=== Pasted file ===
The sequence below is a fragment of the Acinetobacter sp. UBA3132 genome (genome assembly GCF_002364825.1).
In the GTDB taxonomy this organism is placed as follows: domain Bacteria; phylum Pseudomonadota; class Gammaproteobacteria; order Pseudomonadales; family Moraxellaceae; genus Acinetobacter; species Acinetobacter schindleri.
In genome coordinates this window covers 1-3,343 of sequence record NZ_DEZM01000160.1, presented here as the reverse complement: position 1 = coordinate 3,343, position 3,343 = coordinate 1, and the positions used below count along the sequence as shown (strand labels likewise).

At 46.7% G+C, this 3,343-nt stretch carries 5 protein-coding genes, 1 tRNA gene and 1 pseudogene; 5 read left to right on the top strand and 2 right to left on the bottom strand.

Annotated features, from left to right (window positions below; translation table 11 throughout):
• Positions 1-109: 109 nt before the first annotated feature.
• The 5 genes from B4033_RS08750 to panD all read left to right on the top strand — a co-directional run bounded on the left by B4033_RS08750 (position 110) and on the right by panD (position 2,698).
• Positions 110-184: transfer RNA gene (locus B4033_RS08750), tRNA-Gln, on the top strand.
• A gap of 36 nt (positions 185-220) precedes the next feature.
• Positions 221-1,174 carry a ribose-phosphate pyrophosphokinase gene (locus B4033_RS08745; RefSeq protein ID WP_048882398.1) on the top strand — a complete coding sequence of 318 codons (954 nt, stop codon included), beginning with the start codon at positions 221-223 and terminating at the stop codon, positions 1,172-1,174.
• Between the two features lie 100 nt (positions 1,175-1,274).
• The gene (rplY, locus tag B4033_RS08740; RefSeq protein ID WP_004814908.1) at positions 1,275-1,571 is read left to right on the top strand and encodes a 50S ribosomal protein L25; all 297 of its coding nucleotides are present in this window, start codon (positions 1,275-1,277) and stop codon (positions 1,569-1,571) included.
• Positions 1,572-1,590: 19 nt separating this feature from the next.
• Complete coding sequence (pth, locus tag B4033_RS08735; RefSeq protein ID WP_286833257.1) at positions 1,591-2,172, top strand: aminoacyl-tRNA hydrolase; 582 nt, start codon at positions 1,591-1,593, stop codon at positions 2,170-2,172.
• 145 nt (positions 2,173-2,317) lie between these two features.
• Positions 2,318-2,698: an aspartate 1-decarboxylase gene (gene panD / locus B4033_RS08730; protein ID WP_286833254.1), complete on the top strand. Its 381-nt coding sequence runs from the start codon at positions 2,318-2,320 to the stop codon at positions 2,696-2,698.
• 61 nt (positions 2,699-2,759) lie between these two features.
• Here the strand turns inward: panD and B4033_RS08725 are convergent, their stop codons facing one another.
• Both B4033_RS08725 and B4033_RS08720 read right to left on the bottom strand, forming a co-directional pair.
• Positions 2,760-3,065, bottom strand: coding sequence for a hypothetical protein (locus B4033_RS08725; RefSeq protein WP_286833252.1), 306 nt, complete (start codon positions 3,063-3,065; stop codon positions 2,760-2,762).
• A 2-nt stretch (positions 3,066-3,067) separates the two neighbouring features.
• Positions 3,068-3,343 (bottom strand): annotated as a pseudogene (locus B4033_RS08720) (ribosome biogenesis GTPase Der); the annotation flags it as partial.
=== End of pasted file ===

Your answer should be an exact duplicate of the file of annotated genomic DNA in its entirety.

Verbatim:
The sequence below is a fragment of the Acinetobacter sp. UBA3132 genome (genome assembly GCF_002364825.1).
In the GTDB taxonomy this organism is placed as follows: domain Bacteria; phylum Pseudomonadota; class Gammaproteobacteria; order Pseudomonadales; family Moraxellaceae; genus Acinetobacter; species Acinetobacter schindleri.
In genome coordinates this window covers 1-3,343 of sequence record NZ_DEZM01000160.1, presented here as the reverse complement: position 1 = coordinate 3,343, position 3,343 = coordinate 1, and the positions used below count along the sequence as shown (strand labels likewise).

At 46.7% G+C, this 3,343-nt stretch carries 5 protein-coding genes, 1 tRNA gene and 1 pseudogene; 5 read left to right on the top strand and 2 right to left on the bottom strand.

Annotated features, from left to right (window positions below; translation table 11 throughout):
• Positions 1-109: 109 nt before the first annotated feature.
• The 5 genes from B4033_RS08750 to panD all read left to right on the top strand — a co-directional run bounded on the left by B4033_RS08750 (position 110) and on the right by panD (position 2,698).
• Positions 110-184: transfer RNA gene (locus B4033_RS08750), tRNA-Gln, on the top strand.
• A gap of 36 nt (positions 185-220) precedes the next feature.
• Positions 221-1,174 carry a ribose-phosphate pyrophosphokinase gene (locus B4033_RS08745; RefSeq protein ID WP_048882398.1) on the top strand — a complete coding sequence of 318 codons (954 nt, stop codon included), beginning with the start codon at positions 221-223 and terminating at the stop codon, positions 1,172-1,174.
• Between the two features lie 100 nt (positions 1,175-1,274).
• The gene (rplY, locus tag B4033_RS08740; RefSeq protein ID WP_004814908.1) at positions 1,275-1,571 is read left to right on the top strand and encodes a 50S ribosomal protein L25; all 297 of its coding nucleotides are present in this window, start codon (positions 1,275-1,277) and stop codon (positions 1,569-1,571) included.
• Positions 1,572-1,590: 19 nt separating this feature from the next.
• Complete coding sequence (pth, locus tag B4033_RS08735; RefSeq protein ID WP_286833257.1) at positions 1,591-2,172, top strand: aminoacyl-tRNA hydrolase; 582 nt, start codon at positions 1,591-1,593, stop codon at positions 2,170-2,172.
• 145 nt (positions 2,173-2,317) lie between these two features.
• Positions 2,318-2,698: an aspartate 1-decarboxylase gene (gene panD / locus B4033_RS08730; protein ID WP_286833254.1), complete on the top strand. Its 381-nt coding sequence runs from the start codon at positions 2,318-2,320 to the stop codon at positions 2,696-2,698.
• 61 nt (positions 2,699-2,759) lie between these two features.
• Here the strand turns inward: panD and B4033_RS08725 are convergent, their stop codons facing one another.
• Both B4033_RS08725 and B4033_RS08720 read right to left on the bottom strand, forming a co-directional pair.
• Positions 2,760-3,065, bottom strand: coding sequence for a hypothetical protein (locus B4033_RS08725; RefSeq protein WP_286833252.1), 306 nt, complete (start codon positions 3,063-3,065; stop codon positions 2,760-2,762).
• A 2-nt stretch (positions 3,066-3,067) separates the two neighbouring features.
• Positions 3,068-3,343 (bottom strand): annotated as a pseudogene (locus B4033_RS08720) (ribosome biogenesis GTPase Der); the annotation flags it as partial.